The Abbe Busoni purchases the house next door to the Villefort's and visits Valentine.
It is thanks to Noirtier that Valentine is not dead. He has been boosting her tolerance to the toxin that Madame de Villefort poisons her with. He does not yet know who the culprit is. It is Monte Cristo who intends to observe Valentine's room from the house he purchases next door under the alias Abbe Busoni.
Andrea Calvacanti and Eugenie Danglars are about to sign the marriage contract. There is a betrothal party at the Danglars' house. Monte Cristo arrives and attracts much attention. Madame de Villefort is present yet Monsieur de Villefort is not. Monte Cristo explains that it is his fault that the public prosecutor is absent. He explains that a vest was found which belonged to the murderer of the thief who broke into his residence. The vest also contained a revealing letter. He mentions that the thief s name was Caderousse. At the mention of this name, Danglars pales. Calvacanti also disappears, just in time, for police come for his arrest. They announce that Calvacanti is an escaped convict.
Monte Cristo accomplishes his public humiliation of Danglars by framing Calvacanti. This also causes Danglars' daughter to take the opportunity to escape from marriage and her family.
Eugenie is anything but disappointed that her marriage is now called off. She now has an excuse not to marry. She is prepared to escape that night with her friend Louise d'Armilly. They were to escape on Eugenie's wedding night. They pack, and Eugenie dresses as a man. She cuts her hair, without remorse. She is comfortable in her new garb. They escape in a carriage unnoticed.
This chapter shows how Danglars' has lost his daughter due to the failed betrothal plans that he had greedily concocted. His daughter did not wish to marry, yet he wished to acquire more wealth. She thus flees.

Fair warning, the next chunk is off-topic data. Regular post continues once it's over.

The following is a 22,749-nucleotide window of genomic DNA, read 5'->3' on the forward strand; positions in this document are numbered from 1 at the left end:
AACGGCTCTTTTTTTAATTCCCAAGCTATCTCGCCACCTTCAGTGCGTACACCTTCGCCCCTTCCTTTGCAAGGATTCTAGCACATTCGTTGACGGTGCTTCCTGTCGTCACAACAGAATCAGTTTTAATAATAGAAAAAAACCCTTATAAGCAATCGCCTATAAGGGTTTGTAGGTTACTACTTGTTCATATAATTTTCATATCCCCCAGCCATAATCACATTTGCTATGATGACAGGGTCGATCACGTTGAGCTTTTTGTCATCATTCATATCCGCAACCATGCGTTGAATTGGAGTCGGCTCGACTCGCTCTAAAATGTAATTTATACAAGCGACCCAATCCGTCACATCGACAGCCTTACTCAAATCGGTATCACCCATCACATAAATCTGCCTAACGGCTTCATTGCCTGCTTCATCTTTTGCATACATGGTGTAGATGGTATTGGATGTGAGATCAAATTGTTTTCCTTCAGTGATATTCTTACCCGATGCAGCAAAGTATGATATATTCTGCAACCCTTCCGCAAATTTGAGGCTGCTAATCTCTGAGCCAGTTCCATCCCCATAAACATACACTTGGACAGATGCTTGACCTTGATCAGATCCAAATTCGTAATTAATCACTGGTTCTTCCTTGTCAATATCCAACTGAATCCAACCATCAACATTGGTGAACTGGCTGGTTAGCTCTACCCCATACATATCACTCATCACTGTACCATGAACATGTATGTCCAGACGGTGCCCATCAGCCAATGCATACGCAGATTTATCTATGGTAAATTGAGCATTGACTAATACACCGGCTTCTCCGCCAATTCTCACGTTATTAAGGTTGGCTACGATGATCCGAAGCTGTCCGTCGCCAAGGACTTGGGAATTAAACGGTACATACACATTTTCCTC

Meanwhile, Calvacanti escapes from Paris in a coach, and stays overnight in a hotel. Brigadiers show up the following morning, and despite Calvacanti's maneuvering, he is apprehended. As he escapes down through a chimney he ends up in the very same room that Eugenie and Louise are staying in. Louise thus rings a bell summoning the brigadiers. He is led out of the room, but not before revealing the identity of the two girls.
Valentine is still ill. One night she receives a visitor who is not Maximilien.
It is the Count of Monte Cristo. He tells Valentine that he has been watching her room every night from the house he bought next door. Someone has been poisoning her medicine every night while she has been delirious. Before she drinks the medicine, he substitutes the poison with his concoctions. He tells her to pretend to be asleep and she will see the responsible individual at work. Valentine does as he says. She sees Madame de Villefort pour poison into her drink. The Count of Monte Cristo returns and Valentine is in shock. The Count tells Valentine that Madame de Villefort is poisoning Valentine so Eduoard will receive Valentine's fortune. Valentine falls asleep, "an angel lying at the feet of the Lord."
This chapter furthers the God-like role of Monte Cristo. As the Abbe Busoni he takes it upon himself to save Valentine. He acts as her divine protector. The metaphor of "an angel lying at the feet of the Lord" is a powerful one. Valentine is portrayed as noble and good despite her family's corruption and Monte Cristo is portrayed as the hand of God.
Madame de Villefort enters Valentine's room a few hours later to see the results of her potion. She finds Valentine dead. Her lips are pale, and her fingers are blue, and she does not hear a heartbeat. A nurse enters soon afterwards and alerts the household. Maximilien also stops by and hears the terrible news. He picks up Noirtier's wheelchair and brings it into Valentine's room, so that he too can see what has happened. Noirtier asks Maximilien to leave with the doctor. Villefort demands silence from the two who are departing. He does not wish for the two to spread the horrible secret that his daughter was poisoned to death. He wishes to have vengeance on the murderer himself. Villefort also asks Maximilien to fetch the Italian priest (Busoni) who lives next door. Abbe Busoni is already on his way, however. Busoni goes into Valentine's room, and bolts the door, locking himself, Noirtier and Valentine's motionless corpse inside the room.
The Abbe Busoni has given Valentine a potion to appear dead, yet she is not. The Abbe wishes to test Maximilien's love. He also wishes to deceive Monsieur de Villefort into thinking his daughter is dead. This will contribute to his suffering and downfall.
The book has been divided based on a 73 chapter edition; this may differ from other editions.